I have changed a few of the mechanics of how my pre-calculus level geometry class goes. Most of these are in response to not being able to give students enough individual time to keep them working after they get stuck. This summer, I had a substantially smaller class, when combined with the longer meeting time, allowed me to talk to students about their work several times every class. In order to make sure students are able to make regular progress on the current problem sets, I have limited the presentation and discussion of homework to the first 30 to 45 minutes of each of the 75 minute class. After that, we break into randomized small groups (3 to 4 students) to start working on the next set of problems. I also make sure that each group looks at a variety of problems before the end of class. I think this is allowing students to get past any small gaps or frustration and give better attempts at all of the problems in each set. I am hoping to get fewer students who make no good attempt at problems. I have also learned which students I must meet with daily and which ones will be able to progress using their small group discussions. But the same problems with less individual contact has created a different atmosphere in each of my two sections.
One section of geometry has really responded to everything that we are doing and they have collectively changed the way they attempt problems, the way they discuss problems, and the attitude that they have about math (and hopefully college) in general. When students in this section understand the problem sets, they are really excited to present the ideas to others.The other section of geometry has had a more fractious take on everything.
A personal challenge has been the unevenness of learning in the IBL setting. While I expected this as part of the change to IBL and a more realistic learning process, it can be very emotionally draining to help students through this process. This is especially difficult when students are not being respectful of others. Sometimes this means that they use tone of “How do you not know this?”, other times they speak over each other (or me). One day I feel like students make great steps in both understanding the material and their approach to mathematics in general, and the next feels like a totally different experience. The daily mechanics of class are the same but the emotional response of the students seem to be very different. This is one of those benefits, and difficulties, with connecting to students more than just being in the same room a few times a week. In particular, I am working to try to engage specific students before they get too frustrated in order to try to keep productive work going and to encourage respectful explanations and discussion.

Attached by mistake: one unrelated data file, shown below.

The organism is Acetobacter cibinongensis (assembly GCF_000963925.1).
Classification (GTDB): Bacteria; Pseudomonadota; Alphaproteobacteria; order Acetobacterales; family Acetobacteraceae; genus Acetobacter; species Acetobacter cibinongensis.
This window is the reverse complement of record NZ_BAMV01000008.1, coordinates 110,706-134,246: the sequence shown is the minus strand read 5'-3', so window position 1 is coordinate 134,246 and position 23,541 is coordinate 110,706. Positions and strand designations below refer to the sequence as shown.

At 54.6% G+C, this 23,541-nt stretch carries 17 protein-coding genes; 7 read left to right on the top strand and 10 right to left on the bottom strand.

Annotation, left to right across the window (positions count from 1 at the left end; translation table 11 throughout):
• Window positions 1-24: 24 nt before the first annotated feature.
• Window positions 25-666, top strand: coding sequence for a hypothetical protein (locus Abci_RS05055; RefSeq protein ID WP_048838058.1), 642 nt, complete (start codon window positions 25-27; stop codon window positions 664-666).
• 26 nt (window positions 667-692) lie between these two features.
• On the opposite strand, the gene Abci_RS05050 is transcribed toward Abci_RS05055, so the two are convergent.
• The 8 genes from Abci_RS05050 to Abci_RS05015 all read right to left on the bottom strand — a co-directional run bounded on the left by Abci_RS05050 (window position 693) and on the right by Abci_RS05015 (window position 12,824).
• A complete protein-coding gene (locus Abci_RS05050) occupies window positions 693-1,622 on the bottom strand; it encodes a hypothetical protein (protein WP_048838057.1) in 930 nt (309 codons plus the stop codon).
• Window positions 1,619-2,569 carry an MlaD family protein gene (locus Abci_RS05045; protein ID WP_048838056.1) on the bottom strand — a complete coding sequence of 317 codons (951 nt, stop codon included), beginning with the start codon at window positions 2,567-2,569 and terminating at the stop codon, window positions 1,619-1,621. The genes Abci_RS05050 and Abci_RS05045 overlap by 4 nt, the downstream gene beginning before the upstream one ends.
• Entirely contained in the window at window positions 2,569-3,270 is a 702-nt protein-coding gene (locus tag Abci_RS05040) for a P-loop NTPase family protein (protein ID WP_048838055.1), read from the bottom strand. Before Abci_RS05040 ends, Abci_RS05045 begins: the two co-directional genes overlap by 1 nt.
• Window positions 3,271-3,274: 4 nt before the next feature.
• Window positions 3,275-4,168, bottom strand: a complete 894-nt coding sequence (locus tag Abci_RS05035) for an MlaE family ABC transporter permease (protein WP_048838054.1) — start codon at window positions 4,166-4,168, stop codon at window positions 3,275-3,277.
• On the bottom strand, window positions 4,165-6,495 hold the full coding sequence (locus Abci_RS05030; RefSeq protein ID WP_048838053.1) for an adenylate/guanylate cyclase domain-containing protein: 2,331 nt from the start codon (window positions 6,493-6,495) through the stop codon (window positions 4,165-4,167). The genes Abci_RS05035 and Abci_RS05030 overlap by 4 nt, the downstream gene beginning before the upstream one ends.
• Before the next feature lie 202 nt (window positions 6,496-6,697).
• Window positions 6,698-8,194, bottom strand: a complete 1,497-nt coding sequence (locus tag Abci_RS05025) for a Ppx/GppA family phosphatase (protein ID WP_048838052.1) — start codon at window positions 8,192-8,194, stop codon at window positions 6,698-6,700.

In the future, I am looking to build in more opportunities for students to get help when they are stuck. One thing that has been helpful is to remind students that it only takes a few seconds of talking to me or other students to become unstuck. This happens at the start of every class as they prepare in small groups to present homework. I am trying to get them to come by to get this push before the next class meeting as well. We will see how much of this I can affect.
My linear algebra class is a more traditional approach to IBL with students working through a problem set, presenting in class and discussing difficult ideas. They turn in homework each class. The non-proof problems are graded as a set out of 3 points. I have given a rubric for students to understand what each level means as more than a 0, 33%, 66%, or 100%. I find that it is useful to give regular reminders to students about this process driven grading and the inclusion of points for meaningful presentations. I also grade proofs on a 0-2 scale and allow as many resubmissions as are needed.
About 80% of students regularly attend class meetings and are making progress on my meta-goals of careful thought and communication. Content has progressed slowly but students are appreciating the great increase in individual feedback compared to previous courses. In fact, this week students took their first exam, which caused several students to come talk to me about how they are doing. All of these conversations were focused on the bigger picture of how to change students into effective thinkers and communicators. The students almost never brought up ideas of content. They talked about how to be better at the other stuff. It was just the lift I needed after some of the difficulties in Geometry.